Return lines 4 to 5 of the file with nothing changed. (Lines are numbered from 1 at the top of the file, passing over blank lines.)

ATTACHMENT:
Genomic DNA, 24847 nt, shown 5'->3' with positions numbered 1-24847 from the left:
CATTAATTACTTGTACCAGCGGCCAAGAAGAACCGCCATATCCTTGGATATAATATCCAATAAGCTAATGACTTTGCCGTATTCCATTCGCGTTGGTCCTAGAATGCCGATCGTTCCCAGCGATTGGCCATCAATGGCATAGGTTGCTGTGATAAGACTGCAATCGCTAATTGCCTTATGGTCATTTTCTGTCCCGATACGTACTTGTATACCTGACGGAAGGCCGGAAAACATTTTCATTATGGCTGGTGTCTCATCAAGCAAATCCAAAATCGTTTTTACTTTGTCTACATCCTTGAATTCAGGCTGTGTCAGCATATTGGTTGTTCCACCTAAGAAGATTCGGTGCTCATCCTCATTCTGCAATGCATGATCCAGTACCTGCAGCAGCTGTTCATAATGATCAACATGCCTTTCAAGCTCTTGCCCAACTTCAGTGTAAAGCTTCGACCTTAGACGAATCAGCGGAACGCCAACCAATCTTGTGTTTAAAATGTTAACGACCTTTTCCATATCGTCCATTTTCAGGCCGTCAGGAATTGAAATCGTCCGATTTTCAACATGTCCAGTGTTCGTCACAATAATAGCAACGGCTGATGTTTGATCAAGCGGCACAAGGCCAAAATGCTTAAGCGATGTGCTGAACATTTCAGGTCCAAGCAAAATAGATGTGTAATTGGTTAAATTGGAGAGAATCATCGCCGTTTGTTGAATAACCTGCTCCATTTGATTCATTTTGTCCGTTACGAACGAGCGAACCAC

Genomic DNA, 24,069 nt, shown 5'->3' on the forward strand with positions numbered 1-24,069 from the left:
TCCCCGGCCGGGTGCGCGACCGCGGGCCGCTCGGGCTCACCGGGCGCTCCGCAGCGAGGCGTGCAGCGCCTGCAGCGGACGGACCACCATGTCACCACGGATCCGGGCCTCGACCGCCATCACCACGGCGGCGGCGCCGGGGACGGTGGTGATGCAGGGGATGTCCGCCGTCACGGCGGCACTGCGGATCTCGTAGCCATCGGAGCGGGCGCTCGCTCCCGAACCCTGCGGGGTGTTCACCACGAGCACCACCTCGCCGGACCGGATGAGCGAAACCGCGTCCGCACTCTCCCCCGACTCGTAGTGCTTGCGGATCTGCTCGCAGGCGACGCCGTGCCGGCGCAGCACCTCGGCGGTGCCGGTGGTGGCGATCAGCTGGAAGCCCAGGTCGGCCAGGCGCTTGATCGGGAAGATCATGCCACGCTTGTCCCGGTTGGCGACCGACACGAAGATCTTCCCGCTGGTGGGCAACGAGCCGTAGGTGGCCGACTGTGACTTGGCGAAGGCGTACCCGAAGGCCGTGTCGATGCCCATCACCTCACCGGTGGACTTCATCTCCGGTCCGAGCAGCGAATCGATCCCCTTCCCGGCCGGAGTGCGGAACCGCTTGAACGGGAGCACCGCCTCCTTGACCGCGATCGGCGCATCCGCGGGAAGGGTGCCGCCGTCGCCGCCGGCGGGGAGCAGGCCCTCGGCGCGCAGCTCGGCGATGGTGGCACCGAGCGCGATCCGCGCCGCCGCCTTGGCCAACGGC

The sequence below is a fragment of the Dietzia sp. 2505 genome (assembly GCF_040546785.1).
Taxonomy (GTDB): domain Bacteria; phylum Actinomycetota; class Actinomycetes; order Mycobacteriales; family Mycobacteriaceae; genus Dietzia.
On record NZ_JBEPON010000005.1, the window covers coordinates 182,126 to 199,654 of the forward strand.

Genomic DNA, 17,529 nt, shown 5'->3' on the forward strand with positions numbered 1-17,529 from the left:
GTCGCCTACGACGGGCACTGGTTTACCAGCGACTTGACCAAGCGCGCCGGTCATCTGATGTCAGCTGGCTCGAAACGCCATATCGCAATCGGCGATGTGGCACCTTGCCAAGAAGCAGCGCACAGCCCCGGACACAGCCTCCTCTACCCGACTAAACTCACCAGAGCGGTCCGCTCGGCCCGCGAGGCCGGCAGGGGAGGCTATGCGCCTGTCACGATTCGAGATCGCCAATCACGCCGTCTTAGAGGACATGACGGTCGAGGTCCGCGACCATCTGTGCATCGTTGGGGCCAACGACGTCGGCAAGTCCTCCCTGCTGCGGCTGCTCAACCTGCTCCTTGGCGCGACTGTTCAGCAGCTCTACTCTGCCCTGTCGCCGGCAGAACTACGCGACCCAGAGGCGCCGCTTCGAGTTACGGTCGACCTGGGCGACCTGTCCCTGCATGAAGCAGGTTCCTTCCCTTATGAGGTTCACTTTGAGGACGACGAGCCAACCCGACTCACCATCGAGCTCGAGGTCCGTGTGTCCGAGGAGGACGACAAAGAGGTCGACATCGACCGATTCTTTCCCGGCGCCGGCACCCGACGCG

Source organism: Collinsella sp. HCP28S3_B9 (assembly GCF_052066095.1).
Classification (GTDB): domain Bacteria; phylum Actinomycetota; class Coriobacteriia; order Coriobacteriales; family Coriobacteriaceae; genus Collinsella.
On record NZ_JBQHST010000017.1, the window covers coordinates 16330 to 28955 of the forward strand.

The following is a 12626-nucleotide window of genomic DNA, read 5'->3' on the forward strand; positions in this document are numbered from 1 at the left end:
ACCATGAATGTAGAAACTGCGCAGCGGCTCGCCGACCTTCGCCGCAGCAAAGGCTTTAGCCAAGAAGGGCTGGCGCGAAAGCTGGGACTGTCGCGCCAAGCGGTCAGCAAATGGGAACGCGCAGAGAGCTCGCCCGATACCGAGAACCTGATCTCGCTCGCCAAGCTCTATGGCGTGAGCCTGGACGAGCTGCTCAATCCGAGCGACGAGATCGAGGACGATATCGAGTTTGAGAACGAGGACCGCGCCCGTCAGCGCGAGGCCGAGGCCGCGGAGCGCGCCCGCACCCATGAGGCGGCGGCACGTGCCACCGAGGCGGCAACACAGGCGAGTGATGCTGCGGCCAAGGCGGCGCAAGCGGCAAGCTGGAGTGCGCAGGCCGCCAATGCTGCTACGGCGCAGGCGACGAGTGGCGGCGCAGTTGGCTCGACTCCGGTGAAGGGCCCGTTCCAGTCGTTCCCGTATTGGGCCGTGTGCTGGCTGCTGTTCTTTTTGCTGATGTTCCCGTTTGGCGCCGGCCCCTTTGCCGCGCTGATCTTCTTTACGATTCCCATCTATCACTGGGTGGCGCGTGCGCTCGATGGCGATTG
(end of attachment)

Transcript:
TCCCCGGCCGGGTGCGCGACCGCGGGCCGCTCGGGCTCACCGGGCGCTCCGCAGCGAGGCGTGCAGCGCCTGCAGCGGACGGACCACCATGTCACCACGGATCCGGGCCTCGACCGCCATCACCACGGCGGCGGCGCCGGGGACGGTGGTGATGCAGGGGATGTCCGCCGTCACGGCGGCACTGCGGATCTCGTAGCCATCGGAGCGGGCGCTCGCTCCCGAACCCTGCGGGGTGTTCACCACGAGCACCACCTCGCCGGACCGGATGAGCGAAACCGCGTCCGCACTCTCCCCCGACTCGTAGTGCTTGCGGATCTGCTCGCAGGCGACGCCGTGCCGGCGCAGCACCTCGGCGGTGCCGGTGGTGGCGATCAGCTGGAAGCCCAGGTCGGCCAGGCGCTTGATCGGGAAGATCATGCCACGCTTGTCCCGGTTGGCGACCGACACGAAGATCTTCCCGCTGGTGGGCAACGAGCCGTAGGTGGCCGACTGTGACTTGGCGAAGGCGTACCCGAAGGCCGTGTCGATGCCCATCACCTCACCGGTGGACTTCATCTCCGGTCCGAGCAGCGAATCGATCCCCTTCCCGGCCGGAGTGCGGAACCGCTTGAACGGGAGCACCGCCTCCTTGACCGCGATCGGCGCATCCGCGGGAAGGGTGCCGCCGTCGCCGCCGGCGGGGAGCAGGCCCTCGGCGCGCAGCTCGGCGATGGTGGCACCGAGCGCGATCCGCGCCGCCGCCTTGGCCAACGGC

The sequence below is a fragment of the Dietzia sp. 2505 genome (assembly GCF_040546785.1).